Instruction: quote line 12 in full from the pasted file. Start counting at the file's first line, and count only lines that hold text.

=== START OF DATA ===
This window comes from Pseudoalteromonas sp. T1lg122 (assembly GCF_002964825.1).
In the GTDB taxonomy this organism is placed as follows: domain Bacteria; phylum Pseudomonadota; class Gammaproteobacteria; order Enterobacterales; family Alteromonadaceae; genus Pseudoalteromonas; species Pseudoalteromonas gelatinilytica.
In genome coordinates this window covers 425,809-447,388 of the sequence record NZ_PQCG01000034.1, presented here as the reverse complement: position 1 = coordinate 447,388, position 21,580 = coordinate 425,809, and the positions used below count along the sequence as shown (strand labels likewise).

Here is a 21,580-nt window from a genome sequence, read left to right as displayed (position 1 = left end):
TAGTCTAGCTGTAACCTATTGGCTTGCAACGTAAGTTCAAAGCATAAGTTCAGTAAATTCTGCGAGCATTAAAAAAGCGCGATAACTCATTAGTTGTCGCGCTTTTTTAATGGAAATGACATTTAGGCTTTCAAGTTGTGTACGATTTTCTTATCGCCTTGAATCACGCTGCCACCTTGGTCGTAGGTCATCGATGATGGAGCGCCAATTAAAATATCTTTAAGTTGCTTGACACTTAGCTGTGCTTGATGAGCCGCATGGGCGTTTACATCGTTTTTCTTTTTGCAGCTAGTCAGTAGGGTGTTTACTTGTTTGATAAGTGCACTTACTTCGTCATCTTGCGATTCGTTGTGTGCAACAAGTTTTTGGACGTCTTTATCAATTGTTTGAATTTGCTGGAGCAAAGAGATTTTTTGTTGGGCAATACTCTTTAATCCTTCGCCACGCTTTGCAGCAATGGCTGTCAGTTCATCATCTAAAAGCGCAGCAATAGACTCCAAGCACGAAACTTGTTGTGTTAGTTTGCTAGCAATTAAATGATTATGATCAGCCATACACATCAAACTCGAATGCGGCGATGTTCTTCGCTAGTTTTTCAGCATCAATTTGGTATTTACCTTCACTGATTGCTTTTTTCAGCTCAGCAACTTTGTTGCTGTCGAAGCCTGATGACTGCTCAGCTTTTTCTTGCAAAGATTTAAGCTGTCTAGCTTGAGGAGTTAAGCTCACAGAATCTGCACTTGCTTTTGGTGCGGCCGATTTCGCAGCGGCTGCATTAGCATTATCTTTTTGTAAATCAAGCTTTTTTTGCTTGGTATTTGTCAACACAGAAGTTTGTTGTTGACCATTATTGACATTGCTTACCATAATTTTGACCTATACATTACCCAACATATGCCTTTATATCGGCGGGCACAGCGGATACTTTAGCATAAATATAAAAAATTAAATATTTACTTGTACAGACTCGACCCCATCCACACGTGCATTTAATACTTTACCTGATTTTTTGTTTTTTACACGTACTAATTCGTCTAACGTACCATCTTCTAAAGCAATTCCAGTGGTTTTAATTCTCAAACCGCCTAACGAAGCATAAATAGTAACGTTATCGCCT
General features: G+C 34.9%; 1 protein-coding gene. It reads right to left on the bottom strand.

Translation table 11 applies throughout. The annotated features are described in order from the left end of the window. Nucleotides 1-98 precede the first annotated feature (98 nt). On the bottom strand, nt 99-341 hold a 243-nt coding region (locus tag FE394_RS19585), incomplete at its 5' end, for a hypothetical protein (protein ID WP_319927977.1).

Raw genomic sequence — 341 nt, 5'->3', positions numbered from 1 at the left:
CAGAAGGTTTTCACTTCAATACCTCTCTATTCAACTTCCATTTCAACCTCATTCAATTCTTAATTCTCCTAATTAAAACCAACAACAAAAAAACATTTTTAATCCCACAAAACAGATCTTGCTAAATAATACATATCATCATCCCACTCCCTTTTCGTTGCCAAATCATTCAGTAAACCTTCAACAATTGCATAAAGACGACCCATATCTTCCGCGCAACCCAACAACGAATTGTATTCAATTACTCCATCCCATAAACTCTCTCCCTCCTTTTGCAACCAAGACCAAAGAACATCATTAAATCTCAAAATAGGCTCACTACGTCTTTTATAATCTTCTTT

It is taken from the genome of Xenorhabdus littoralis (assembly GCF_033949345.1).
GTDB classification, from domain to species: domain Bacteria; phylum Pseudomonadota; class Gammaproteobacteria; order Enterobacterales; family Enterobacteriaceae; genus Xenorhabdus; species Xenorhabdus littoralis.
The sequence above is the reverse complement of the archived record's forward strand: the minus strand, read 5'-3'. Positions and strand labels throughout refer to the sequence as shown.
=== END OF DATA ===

The sequence above is the reverse complement of the archived record's forward strand: the minus strand, read 5'-3'. Positions and strand labels throughout refer to the sequence as shown.